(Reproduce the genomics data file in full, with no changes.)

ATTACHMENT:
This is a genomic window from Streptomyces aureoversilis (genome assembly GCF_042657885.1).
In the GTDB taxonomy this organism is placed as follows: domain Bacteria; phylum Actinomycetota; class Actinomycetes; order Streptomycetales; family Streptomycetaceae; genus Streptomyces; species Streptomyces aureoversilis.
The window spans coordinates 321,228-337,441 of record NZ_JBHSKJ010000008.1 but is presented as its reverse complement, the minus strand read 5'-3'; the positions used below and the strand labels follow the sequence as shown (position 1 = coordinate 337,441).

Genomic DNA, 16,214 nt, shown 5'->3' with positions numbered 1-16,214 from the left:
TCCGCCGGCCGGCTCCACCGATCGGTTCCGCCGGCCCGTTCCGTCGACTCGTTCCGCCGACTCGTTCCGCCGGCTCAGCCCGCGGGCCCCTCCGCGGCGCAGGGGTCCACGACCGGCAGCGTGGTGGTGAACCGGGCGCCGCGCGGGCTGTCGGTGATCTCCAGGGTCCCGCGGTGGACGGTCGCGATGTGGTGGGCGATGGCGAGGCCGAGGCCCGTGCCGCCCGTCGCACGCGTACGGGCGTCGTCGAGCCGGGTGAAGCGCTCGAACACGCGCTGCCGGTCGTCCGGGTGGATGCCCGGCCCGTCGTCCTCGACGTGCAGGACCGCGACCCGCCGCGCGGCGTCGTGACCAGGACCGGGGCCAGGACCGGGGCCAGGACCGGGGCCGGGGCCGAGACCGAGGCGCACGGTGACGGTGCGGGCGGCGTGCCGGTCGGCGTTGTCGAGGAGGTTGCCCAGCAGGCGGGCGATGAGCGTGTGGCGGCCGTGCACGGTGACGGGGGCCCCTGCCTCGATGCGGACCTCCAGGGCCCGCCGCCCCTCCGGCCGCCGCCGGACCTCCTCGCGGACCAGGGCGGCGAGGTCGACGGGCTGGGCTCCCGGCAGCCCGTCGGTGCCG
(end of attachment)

This is a genomic window from Streptomyces aureoversilis (genome assembly GCF_042657885.1).
In the GTDB taxonomy this organism is placed as follows: domain Bacteria; phylum Actinomycetota; class Actinomycetes; order Streptomycetales; family Streptomycetaceae; genus Streptomyces; species Streptomyces aureoversilis.
The window spans coordinates 321,228-337,441 of record NZ_JBHSKJ010000008.1 but is presented as its reverse complement, the minus strand read 5'-3'; the positions used below and the strand labels follow the sequence as shown (position 1 = coordinate 337,441).

Genomic DNA, 16,214 nt, shown 5'->3' with positions numbered 1-16,214 from the left:
TCCGCCGGCCGGCTCCACCGATCGGTTCCGCCGGCCCGTTCCGTCGACTCGTTCCGCCGACTCGTTCCGCCGGCTCAGCCCGCGGGCCCCTCCGCGGCGCAGGGGTCCACGACCGGCAGCGTGGTGGTGAACCGGGCGCCGCGCGGGCTGTCGGTGATCTCCAGGGTCCCGCGGTGGACGGTCGCGATGTGGTGGGCGATGGCGAGGCCGAGGCCCGTGCCGCCCGTCGCACGCGTACGGGCGTCGTCGAGCCGGGTGAAGCGCTCGAACACGCGCTGCCGGTCGTCCGGGTGGATGCCCGGCCCGTCGTCCTCGACGTGCAGGACCGCGACCCGCCGCGCGGCGTCGTGACCAGGACCGGGGCCAGGACCGGGGCCAGGACCGGGGCCGGGGCCGAGACCGAGGCGCACGGTGACGGTGCGGGCGGCGTGCCGGTCGGCGTTGTCGAGGAGGTTGCCCAGCAGGCGGGCGATGAGCGTGTGGCGGCCGTGCACGGTGACGGGGGCCCCTGCCTCGATGCGGACCTCCAGGGCCCGCCGCCCCTCCGGCCGCCGCCGGACCTCCTCGCGGACCAGGGCGGCGAGGTCGACGGGCTGGGCTCCCGGCAGCCCGTCGGTGCCG